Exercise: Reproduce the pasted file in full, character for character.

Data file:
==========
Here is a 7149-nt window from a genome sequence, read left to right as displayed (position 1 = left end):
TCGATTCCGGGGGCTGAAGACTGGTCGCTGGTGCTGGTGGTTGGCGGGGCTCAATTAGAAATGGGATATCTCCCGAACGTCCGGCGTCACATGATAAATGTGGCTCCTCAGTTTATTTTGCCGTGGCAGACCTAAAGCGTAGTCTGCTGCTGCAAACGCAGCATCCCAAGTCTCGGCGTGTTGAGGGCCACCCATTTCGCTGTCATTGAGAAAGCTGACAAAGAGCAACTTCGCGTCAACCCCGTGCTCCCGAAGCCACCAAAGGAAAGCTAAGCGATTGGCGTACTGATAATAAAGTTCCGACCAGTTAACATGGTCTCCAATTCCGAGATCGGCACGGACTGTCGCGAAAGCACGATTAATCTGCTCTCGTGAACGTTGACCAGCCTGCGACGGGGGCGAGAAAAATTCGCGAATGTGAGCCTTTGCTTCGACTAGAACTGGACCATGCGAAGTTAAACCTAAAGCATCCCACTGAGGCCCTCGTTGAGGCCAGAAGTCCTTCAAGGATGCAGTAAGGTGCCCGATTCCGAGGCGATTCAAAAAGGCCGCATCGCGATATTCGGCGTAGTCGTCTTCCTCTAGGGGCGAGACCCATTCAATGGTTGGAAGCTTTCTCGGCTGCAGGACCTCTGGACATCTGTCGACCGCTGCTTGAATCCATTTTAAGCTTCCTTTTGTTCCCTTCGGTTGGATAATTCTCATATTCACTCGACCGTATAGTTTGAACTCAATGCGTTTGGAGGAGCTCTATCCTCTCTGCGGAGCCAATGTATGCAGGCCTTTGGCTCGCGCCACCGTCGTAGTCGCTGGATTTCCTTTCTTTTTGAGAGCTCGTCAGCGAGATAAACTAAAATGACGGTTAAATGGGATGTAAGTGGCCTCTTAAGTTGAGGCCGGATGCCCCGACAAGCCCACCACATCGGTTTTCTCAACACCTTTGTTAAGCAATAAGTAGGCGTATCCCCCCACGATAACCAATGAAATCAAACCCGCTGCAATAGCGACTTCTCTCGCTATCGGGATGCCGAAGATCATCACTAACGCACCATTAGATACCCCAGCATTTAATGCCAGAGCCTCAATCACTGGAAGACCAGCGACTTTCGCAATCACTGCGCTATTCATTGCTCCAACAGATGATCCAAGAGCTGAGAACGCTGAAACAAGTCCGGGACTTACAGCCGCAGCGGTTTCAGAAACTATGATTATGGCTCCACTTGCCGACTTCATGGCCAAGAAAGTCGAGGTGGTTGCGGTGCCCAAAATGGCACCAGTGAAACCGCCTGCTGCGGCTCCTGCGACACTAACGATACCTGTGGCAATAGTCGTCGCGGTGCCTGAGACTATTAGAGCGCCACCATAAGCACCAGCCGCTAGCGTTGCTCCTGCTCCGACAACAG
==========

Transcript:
Here is a 7149-nt window from a genome sequence, read left to right as displayed (position 1 = left end):
TCGATTCCGGGGGCTGAAGACTGGTCGCTGGTGCTGGTGGTTGGCGGGGCTCAATTAGAAATGGGATATCTCCCGAACGTCCGGCGTCACATGATAAATGTGGCTCCTCAGTTTATTTTGCCGTGGCAGACCTAAAGCGTAGTCTGCTGCTGCAAACGCAGCATCCCAAGTCTCGGCGTGTTGAGGGCCACCCATTTCGCTGTCATTGAGAAAGCTGACAAAGAGCAACTTCGCGTCAACCCCGTGCTCCCGAAGCCACCAAAGGAAAGCTAAGCGATTGGCGTACTGATAATAAAGTTCCGACCAGTTAACATGGTCTCCAATTCCGAGATCGGCACGGACTGTCGCGAAAGCACGATTAATCTGCTCTCGTGAACGTTGACCAGCCTGCGACGGGGGCGAGAAAAATTCGCGAATGTGAGCCTTTGCTTCGACTAGAACTGGACCATGCGAAGTTAAACCTAAAGCATCCCACTGAGGCCCTCGTTGAGGCCAGAAGTCCTTCAAGGATGCAGTAAGGTGCCCGATTCCGAGGCGATTCAAAAAGGCCGCATCGCGATATTCGGCGTAGTCGTCTTCCTCTAGGGGCGAGACCCATTCAATGGTTGGAAGCTTTCTCGGCTGCAGGACCTCTGGACATCTGTCGACCGCTGCTTGAATCCATTTTAAGCTTCCTTTTGTTCCCTTCGGTTGGATAATTCTCATATTCACTCGACCGTATAGTTTGAACTCAATGCGTTTGGAGGAGCTCTATCCTCTCTGCGGAGCCAATGTATGCAGGCCTTTGGCTCGCGCCACCGTCGTAGTCGCTGGATTTCCTTTCTTTTTGAGAGCTCGTCAGCGAGATAAACTAAAATGACGGTTAAATGGGATGTAAGTGGCCTCTTAAGTTGAGGCCGGATGCCCCGACAAGCCCACCACATCGGTTTTCTCAACACCTTTGTTAAGCAATAAGTAGGCGTATCCCCCCACGATAACCAATGAAATCAAACCCGCTGCAATAGCGACTTCTCTCGCTATCGGGATGCCGAAGATCATCACTAACGCACCATTAGATACCCCAGCATTTAATGCCAGAGCCTCAATCACTGGAAGACCAGCGACTTTCGCAATCACTGCGCTATTCATTGCTCCAACAGATGATCCAAGAGCTGAGAACGCTGAAACAAGTCCGGGACTTACAGCCGCAGCGGTTTCAGAAACTATGATTATGGCTCCACTTGCCGACTTCATGGCCAAGAAAGTCGAGGTGGTTGCGGTGCCCAAAATGGCACCAGTGAAACCGCCTGCTGCGGCTCCTGCGACACTAACGATACCTGTGGCAATAGTCGTCGCGGTGCCTGAGACTATTAGAGCGCCACCATAAGCACCAGCCGCTAGCGTTGCTCCTGCTCCGACAACAG